How to make Discord look and feel like Slack? Today, I will tell you about the steps on how to make Discord look and feel like Slack.
How to Make Discord Look and feel like Slack?
Slack recently made some changes to its free plan. Previously, users could archive up to 10,000 messages, but now they can only archive messages from the last 90 days. There are ways to get around this restriction, but I predict many communities will switch to Discord.
In comparison to what you’re used to, if you’re a part of that migration, Discord may look and feel a little… strange. Here’s a tip on how to make it a little cozier.
Change to the Light Mode
Start with the most noticeable distinction: Discord is dark by default, even if your phone or computer isn’t in dark mode.
Granted, if you use Slack in dark mode, that might look familiar, but for users of light mode, this is alien. By clicking the gear next to your name in the bottom left corner, which opens User Settings, you can set Discord to operate in light mode. You can enable the “Light” theme there by going to “Appearance.” As an alternative, you can use the Sync With Computer option to keep Discord in sync with everything else if you frequently switch between dark and light modes.
Put Some Contrast in There
Everything in Discord’s light mode is illuminated, including the left sidebar. Because there is no distinction between the channel list and the rest of the user interface, it is simple for Slack users to get lost. As a result, I also recommend taking a look at Dark Sidebar. If you enable it, the left panel will remain dark in light mode, making it more noticeable. This has a big impact.
Modify the Font and Color Schemes
Font scaling is located just below the theme options. Change the Chat Font Scaling level to 16px and the Space Between Message Groups to 4px to get the fonts as close to Slack’s default as possible, or just fiddle with the settings until they feel right.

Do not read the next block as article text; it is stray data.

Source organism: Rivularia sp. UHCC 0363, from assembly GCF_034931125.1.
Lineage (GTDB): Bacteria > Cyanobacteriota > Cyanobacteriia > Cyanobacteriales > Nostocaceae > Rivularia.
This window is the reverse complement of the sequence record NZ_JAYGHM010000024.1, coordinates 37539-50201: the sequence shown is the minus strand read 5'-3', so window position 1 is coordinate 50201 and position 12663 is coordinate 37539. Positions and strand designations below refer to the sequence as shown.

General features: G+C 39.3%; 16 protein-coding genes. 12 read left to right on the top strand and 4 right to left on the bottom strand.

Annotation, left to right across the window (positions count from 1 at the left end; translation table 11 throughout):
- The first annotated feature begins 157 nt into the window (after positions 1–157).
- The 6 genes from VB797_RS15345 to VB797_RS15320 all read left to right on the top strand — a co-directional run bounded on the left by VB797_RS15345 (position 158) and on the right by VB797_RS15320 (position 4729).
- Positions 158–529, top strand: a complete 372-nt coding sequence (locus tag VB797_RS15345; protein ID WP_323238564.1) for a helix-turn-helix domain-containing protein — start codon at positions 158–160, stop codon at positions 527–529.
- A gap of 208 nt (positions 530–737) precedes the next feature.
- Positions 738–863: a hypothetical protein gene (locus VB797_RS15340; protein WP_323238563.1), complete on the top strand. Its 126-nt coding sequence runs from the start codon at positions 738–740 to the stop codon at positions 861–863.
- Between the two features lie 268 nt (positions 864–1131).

Finally, visit the accessibility section if you don’t like how some people’s usernames are different colors. Users’ roles in Discord servers are indicated by the color of their usernames. Most of the time, admins give these roles to groups of users based on their interests, whether they are moderators, admins, or have some other special status. If you prefer that each username be uniform, check Don’t reveal role colors; as in Slack, everyone will now be the same color. (Alternatively, Show role colors next to names that can be chosen if you don’t want to lose this context; a colored circle will appear next to each person’s name.)
Last but not least, you can reduce the color intensity overall by adjusting the saturation. As a result, the various blues in the user interface, as well as the role colors, will be muted.
Add the Unique Emoji You Adore in Slack
If you recently switched to Discord, you probably miss the custom emoji because every Slack eventually accumulates an absurd amount of them. Although not all of them, the good news is that you can take some of them with you. Up to 50 emojis are available from each server. Also, each server can have up to 50 animated emojis, but only people who pay for Discord Nitro can use them.
After that, let’s locate and include your preferred emoji. Search there and download the ones you want because it’s likely you can find them at Slackmojis and its nearly identical sister site, Discordmojis. Click Server Settings after selecting the name of the current server in Discord’s top left corner. You can upload up to 50 personalized emojis by going to Emoji. If you don’t have permission to upload emotes to the server, which you can probably request from an admin, the Emoji option won’t be available. The emoji you add can be used by everyone on your server.
Slack and Discord are not the same things, and they never will be. That doesn’t preclude you from giving it a little bit of familiarity. You’ll get there with these adjustments.